Australia's Future Tax System

Final Report: Detailed Analysis

Chapter E: Enhancing social and market outcomes

E4. Housing affordability

Key points

Access to affordable housing is a key policy issue for the Australian community that is only likely to grow in importance. Policies of Australian governments have traditionally treated owner-occupied housing as the preferred housing tenure. This approach reflects the desire of most Australians to own their home. It also recognises the benefits ownership can bring both the community and homeowners, such as greater security in retirement. The approach in this Report is consistent with this policy goal, while recognising that home ownership will not be realistically available, or the right solution, for all households.

Measures of housing affordability emphasise different aspects of the issue, but all reflect the cost of housing and people's ability to pay for it. For renters, reforms to housing assistance would improve the ability of low-income earners to afford rental housing. For purchasers, affordability is constrained by prices that remain high relative to average income levels. While high prices or rents may result from increases in housing demand, they can only be sustained at high levels when supply is not responsive. Evidence suggests that the current supply of housing is insufficient, placing ongoing pressure on house prices.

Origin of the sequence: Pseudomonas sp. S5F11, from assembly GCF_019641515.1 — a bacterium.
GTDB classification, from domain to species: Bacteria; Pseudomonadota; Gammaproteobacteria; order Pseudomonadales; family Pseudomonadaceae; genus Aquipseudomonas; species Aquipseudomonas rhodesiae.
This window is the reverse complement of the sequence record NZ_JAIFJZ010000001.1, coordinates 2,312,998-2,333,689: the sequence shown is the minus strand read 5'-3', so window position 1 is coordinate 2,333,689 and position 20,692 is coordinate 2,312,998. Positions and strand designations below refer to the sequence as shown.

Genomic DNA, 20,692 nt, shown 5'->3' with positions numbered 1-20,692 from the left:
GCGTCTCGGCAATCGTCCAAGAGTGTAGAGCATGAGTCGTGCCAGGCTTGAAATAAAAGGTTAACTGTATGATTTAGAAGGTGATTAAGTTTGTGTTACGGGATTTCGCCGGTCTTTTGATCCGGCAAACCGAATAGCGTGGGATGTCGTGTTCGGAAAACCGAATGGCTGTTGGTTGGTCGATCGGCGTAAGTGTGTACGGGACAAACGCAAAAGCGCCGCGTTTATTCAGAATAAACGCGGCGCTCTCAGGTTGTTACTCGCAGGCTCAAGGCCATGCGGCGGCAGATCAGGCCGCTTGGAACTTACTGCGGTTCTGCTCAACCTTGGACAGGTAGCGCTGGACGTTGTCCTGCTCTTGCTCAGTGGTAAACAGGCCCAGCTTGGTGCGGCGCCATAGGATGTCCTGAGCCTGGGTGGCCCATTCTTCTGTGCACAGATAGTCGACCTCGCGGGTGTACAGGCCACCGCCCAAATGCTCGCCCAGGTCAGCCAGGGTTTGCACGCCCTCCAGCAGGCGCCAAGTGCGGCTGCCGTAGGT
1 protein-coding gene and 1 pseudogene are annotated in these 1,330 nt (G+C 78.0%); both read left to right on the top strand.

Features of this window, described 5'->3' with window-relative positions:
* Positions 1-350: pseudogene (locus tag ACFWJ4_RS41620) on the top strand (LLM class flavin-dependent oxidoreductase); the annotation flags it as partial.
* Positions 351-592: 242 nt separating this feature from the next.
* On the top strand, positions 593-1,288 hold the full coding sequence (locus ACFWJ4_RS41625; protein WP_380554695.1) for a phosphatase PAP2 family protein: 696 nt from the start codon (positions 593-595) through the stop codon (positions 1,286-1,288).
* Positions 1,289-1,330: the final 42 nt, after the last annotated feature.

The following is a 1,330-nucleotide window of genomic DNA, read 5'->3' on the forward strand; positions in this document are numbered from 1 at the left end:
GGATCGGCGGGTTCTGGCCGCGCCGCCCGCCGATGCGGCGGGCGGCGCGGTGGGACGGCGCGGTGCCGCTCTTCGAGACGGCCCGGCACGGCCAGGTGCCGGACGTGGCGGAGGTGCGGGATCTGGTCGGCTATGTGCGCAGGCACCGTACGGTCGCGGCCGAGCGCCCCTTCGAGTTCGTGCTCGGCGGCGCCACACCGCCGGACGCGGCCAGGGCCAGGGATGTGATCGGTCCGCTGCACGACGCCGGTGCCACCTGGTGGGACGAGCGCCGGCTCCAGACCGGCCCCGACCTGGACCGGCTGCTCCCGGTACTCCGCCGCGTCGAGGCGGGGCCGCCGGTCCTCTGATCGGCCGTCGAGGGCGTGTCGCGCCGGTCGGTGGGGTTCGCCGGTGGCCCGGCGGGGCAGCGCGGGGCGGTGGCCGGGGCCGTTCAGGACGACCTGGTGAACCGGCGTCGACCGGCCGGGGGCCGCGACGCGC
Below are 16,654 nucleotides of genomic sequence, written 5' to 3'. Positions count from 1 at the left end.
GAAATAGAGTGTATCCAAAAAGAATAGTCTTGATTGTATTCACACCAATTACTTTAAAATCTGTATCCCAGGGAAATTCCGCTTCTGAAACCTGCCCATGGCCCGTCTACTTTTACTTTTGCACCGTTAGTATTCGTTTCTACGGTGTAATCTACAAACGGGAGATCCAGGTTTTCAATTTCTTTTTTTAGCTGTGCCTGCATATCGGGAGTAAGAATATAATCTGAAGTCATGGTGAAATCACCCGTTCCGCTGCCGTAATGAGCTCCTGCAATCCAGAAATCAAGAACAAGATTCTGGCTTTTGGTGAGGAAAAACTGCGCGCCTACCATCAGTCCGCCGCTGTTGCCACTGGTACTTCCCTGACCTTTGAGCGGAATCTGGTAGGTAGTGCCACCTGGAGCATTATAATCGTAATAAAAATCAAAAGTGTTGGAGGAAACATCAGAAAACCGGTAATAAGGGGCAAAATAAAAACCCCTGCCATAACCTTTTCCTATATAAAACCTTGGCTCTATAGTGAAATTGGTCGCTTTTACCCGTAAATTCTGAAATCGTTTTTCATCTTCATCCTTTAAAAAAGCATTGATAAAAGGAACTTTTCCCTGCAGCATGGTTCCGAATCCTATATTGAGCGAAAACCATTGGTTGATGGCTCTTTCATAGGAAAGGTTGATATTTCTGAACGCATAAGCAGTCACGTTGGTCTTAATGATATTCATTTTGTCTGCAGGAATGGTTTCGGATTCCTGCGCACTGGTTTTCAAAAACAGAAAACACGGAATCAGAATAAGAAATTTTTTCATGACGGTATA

Reforms to stamp duties and land tax would reduce current impediments to housing supply generated by the tax system. However, as taxation is not the major source of supply constraints in the Australian housing market, housing affordability would be best promoted through wider reforms that facilitate housing supply.

Housing supply can be restricted through a range of policies, such as planning and zoning regulations, as well as the approvals processes that govern them. However, such policies are designed to achieve a range of policy objectives, against which their impact on the price of housing should be assessed. The use of infrastructure charges has the potential to improve the allocation of infrastructure. However, where they are not set appropriately, infrastructure charges can reduce the supply of new housing, which can increase overall house prices.

This is not a straightforward area of policy because while reforms to increase supply may promote housing affordability, they can also reduce existing home values and change the shape of Australian cities in ways that many existing residents do not desire. This suggests a serious community dialogue is needed on the distribution and quality of housing across Australia. As a first step, the Council of Australian Governments should review building and land use policies and infrastructure charges to ensure they do not unnecessarily restrict the supply of housing.